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The depreciating value of the euro against the dollar and sterling has led to Ireland’s tourism sector making great gains this year, according to the Irish Times.
In recent months, the euro has dropped to its lowest value in seven years against the pound, and 12 years for the American currency.
This drop has meant that those visiting the country from the US and the UK are now benefiting from increased buying power and better value for money during a trip.
The Times reports that Savills, a property consultant, has recently released research that suggests that the hotel market in Dublin grew at a faster rate than any other big city in Europe in 2014.
This is an indicative sign that tourism in the country is indeed flourishing and the firm stated that a nine per cent increase in foreign visitor trips played a big part in driving up Dublin’s numbers.
John McCartney, director of research at Savills, said that the weak euro had helped to drive tourism numbers up and that the swing on the dollar and sterling improved things further for tourism in Ireland.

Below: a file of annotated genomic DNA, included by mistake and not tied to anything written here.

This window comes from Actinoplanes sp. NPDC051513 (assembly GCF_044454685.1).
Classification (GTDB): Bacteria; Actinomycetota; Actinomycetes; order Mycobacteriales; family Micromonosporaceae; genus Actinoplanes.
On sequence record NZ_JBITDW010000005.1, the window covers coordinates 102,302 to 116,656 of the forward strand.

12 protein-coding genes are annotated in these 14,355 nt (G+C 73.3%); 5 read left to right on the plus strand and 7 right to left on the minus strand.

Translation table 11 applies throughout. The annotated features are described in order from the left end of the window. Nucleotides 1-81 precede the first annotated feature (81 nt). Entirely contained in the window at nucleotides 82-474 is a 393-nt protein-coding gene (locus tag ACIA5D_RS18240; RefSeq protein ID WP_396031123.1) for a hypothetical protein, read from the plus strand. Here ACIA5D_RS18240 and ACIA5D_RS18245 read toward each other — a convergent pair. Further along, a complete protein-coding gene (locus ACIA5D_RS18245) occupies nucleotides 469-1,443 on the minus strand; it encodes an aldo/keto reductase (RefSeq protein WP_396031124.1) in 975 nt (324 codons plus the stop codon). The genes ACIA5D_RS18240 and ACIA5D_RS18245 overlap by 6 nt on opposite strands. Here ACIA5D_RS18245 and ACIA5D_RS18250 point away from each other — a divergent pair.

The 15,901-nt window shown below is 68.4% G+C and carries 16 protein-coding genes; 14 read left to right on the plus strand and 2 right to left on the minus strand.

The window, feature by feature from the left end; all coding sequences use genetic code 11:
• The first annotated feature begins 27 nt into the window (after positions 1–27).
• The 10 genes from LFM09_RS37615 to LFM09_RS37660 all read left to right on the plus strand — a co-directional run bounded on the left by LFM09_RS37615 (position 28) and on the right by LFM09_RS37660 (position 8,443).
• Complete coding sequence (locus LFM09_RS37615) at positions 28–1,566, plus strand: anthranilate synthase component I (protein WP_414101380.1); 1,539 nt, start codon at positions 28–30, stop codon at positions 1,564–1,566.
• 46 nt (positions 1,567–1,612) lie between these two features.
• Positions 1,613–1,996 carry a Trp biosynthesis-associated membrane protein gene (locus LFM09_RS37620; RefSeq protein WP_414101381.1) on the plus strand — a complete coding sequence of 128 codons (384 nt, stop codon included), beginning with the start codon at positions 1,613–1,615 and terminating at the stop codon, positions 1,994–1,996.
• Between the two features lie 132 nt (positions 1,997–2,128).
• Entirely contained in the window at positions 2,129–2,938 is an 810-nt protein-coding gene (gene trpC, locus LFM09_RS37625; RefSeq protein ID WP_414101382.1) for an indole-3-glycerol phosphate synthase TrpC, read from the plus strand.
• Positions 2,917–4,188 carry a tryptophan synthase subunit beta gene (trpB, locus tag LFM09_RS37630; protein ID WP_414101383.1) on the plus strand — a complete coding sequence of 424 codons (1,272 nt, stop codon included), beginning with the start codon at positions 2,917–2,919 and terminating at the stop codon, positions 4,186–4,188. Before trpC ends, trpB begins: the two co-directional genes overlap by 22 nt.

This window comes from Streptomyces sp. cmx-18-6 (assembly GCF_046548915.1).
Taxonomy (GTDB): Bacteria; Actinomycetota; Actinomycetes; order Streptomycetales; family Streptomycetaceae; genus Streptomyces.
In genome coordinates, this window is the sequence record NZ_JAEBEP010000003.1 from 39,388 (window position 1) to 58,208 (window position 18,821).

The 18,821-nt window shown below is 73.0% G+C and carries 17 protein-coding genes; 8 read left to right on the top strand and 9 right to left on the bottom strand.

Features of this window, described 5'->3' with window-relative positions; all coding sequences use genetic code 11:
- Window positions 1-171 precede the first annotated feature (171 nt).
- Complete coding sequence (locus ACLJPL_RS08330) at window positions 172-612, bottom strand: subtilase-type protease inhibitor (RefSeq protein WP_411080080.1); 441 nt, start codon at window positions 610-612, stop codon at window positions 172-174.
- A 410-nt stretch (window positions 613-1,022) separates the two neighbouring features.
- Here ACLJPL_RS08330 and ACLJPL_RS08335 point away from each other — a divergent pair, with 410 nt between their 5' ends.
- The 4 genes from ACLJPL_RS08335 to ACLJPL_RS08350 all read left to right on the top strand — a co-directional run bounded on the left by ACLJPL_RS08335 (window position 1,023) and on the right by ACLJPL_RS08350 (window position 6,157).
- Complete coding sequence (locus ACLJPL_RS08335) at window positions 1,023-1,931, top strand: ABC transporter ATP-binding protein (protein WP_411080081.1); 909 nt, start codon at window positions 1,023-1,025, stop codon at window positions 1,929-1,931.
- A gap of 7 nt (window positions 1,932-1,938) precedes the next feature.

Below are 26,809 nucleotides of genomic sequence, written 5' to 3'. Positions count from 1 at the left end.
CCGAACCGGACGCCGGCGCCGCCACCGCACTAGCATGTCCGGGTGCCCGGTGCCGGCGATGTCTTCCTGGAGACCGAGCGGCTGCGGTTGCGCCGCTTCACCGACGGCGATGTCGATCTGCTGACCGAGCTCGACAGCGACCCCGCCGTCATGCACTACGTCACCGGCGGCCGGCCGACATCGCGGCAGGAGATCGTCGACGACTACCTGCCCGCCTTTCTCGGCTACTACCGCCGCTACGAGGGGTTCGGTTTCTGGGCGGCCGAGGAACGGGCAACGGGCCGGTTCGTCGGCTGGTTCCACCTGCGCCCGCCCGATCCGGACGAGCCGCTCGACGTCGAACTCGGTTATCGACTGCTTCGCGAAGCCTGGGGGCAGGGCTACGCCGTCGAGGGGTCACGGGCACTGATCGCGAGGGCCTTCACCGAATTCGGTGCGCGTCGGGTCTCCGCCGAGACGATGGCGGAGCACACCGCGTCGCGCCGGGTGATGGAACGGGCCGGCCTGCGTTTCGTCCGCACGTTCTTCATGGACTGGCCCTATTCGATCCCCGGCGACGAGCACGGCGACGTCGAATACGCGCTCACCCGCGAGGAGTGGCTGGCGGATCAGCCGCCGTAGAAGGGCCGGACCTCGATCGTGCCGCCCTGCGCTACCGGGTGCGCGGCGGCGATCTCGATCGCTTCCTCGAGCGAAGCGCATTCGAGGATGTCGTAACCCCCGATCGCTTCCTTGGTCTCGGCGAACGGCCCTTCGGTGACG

Chief executive of the Irish Exporters’ Association Simon McKeever said: “What we are seeing in particular from our members is that they’re a lot busier than they were. The smaller exporters, they’re definitely busier, and they seem to be flying a bit more.
“It’s certainly good for exports to the UK and the US, but it obviously reflects weakness in Europe. We’re worried about Europe because 40 per cent of our exports go there. Where the euro is actually going is a reflection of the situation.”
With St Patrick’s Day just around the corner, this news will be well received by the many UK and US citizens that are heading to the 'Emerald Isle' to celebrate.
The holiday is well celebrated in Ireland with many towns and cities holding huge festivals and parades.